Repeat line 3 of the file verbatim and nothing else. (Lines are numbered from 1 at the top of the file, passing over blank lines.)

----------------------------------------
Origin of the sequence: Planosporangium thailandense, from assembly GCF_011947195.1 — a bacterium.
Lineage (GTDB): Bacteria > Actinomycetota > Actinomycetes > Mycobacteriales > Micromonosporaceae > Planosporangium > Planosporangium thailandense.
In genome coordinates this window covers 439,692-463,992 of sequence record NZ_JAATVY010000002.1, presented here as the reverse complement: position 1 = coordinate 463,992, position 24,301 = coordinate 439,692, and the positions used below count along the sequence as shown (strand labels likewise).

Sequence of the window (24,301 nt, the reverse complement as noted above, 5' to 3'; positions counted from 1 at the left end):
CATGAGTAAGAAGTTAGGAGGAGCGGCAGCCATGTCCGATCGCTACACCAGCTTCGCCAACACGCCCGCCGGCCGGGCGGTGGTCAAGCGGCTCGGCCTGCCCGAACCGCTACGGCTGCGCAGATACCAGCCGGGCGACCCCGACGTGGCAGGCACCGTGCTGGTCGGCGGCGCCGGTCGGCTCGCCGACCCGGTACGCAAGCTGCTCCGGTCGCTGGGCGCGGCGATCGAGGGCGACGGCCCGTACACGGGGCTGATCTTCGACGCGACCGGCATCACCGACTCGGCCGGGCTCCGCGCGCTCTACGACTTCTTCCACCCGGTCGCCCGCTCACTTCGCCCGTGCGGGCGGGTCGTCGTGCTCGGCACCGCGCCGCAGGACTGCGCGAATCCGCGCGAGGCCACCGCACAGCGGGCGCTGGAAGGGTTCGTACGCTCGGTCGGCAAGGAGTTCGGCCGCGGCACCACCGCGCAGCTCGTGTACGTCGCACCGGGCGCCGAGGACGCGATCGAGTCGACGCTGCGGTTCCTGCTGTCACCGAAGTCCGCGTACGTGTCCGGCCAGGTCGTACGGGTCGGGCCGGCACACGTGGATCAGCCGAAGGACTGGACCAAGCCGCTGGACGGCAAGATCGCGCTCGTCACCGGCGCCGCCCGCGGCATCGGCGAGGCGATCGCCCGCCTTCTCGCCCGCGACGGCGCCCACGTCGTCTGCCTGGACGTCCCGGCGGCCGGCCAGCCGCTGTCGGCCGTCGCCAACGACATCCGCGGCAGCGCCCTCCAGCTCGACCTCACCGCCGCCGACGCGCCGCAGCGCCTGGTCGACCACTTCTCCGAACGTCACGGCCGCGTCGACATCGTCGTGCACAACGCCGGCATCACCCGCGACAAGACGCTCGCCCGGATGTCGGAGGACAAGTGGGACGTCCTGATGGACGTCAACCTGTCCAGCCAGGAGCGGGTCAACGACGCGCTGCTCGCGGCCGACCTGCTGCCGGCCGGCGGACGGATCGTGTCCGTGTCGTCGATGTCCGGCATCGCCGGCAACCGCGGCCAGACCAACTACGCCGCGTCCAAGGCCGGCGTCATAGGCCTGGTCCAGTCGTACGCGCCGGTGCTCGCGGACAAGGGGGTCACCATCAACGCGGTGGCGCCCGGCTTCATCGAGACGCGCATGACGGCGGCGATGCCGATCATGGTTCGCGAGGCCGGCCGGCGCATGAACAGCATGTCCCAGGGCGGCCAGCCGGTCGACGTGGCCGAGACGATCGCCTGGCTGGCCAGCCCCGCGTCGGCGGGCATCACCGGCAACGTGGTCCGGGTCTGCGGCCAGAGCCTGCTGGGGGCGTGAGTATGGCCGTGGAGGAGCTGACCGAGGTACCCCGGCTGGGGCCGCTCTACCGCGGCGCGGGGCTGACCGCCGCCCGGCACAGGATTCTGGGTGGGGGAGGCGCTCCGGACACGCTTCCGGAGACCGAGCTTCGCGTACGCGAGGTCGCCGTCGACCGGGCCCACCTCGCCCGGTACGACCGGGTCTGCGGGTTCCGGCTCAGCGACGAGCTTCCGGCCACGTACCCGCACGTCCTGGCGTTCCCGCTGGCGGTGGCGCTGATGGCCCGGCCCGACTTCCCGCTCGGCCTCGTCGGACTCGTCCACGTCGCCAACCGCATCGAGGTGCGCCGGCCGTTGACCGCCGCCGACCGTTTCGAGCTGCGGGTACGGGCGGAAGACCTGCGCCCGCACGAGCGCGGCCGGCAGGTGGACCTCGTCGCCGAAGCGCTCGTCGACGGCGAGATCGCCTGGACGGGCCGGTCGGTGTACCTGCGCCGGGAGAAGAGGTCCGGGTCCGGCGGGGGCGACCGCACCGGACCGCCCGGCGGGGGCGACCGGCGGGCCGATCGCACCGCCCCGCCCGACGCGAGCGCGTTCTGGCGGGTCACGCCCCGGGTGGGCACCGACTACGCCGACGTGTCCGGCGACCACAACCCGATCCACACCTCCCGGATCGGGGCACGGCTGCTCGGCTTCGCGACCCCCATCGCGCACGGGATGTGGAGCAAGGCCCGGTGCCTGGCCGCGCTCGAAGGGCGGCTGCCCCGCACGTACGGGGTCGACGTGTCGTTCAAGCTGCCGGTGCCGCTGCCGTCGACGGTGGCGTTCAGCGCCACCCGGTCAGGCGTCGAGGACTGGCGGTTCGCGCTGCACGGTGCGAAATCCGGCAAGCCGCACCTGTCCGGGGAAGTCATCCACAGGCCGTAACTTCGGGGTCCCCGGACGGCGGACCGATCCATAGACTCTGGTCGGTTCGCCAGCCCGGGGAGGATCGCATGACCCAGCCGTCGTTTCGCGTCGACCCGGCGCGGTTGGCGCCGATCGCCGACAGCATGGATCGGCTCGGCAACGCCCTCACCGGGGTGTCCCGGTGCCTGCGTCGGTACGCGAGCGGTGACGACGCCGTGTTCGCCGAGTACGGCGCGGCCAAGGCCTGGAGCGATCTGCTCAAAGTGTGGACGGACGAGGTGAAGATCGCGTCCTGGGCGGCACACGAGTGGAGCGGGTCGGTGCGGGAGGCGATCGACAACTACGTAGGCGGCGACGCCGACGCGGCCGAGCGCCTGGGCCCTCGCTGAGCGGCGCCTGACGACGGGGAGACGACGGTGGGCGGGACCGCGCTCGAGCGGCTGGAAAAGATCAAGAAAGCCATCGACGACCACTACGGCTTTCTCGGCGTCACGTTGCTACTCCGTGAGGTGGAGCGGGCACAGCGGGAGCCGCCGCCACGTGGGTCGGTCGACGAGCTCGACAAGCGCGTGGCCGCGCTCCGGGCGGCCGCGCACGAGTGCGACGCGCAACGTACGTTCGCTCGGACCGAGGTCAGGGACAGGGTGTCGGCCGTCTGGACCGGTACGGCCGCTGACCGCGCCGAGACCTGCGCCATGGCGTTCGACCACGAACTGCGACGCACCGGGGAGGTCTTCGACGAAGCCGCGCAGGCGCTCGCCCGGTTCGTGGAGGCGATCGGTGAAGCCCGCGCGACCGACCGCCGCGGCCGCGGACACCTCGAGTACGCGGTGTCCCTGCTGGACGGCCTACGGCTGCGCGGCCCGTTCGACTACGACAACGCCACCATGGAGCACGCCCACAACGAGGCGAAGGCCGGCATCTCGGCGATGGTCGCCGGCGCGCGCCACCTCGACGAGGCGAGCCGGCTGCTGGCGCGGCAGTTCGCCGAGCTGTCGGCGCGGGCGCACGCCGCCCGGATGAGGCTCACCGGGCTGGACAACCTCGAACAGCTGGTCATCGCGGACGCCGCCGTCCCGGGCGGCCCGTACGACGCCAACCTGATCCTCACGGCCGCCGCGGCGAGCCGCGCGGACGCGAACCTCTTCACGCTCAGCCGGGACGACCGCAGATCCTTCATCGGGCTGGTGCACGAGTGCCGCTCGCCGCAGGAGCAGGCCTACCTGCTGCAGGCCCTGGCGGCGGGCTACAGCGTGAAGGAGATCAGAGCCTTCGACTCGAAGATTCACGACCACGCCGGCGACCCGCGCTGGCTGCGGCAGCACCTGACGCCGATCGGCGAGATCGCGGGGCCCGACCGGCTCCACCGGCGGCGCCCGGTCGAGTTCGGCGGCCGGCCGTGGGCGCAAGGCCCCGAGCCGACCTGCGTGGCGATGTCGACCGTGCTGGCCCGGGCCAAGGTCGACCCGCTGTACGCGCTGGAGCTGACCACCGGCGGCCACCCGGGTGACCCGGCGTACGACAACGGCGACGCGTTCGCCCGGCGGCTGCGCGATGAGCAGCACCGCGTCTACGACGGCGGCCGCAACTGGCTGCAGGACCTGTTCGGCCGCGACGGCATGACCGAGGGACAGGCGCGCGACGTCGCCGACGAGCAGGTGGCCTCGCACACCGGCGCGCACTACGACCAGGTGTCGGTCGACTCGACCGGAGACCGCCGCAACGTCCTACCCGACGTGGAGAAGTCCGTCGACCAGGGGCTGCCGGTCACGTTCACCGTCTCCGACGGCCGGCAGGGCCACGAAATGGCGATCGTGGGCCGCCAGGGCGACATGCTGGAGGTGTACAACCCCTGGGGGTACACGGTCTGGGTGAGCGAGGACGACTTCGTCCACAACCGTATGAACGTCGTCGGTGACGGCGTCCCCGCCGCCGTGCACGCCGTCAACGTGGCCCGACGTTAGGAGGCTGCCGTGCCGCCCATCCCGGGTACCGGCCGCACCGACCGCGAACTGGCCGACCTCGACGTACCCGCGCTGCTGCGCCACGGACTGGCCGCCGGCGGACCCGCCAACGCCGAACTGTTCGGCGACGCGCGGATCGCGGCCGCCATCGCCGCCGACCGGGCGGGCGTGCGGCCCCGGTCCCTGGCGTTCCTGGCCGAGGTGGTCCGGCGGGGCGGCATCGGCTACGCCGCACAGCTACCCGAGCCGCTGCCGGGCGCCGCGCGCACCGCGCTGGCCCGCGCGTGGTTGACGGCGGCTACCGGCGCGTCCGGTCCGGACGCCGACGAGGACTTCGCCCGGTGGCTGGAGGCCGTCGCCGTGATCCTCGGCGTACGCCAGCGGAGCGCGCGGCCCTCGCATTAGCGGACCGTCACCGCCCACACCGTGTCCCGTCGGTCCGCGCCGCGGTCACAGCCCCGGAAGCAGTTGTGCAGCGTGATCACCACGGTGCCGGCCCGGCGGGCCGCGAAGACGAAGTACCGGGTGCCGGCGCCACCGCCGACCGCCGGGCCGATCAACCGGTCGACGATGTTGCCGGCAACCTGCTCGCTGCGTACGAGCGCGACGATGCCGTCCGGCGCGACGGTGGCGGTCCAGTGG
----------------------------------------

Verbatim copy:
In genome coordinates this window covers 439,692-463,992 of sequence record NZ_JAATVY010000002.1, presented here as the reverse complement: position 1 = coordinate 463,992, position 24,301 = coordinate 439,692, and the positions used below count along the sequence as shown (strand labels likewise).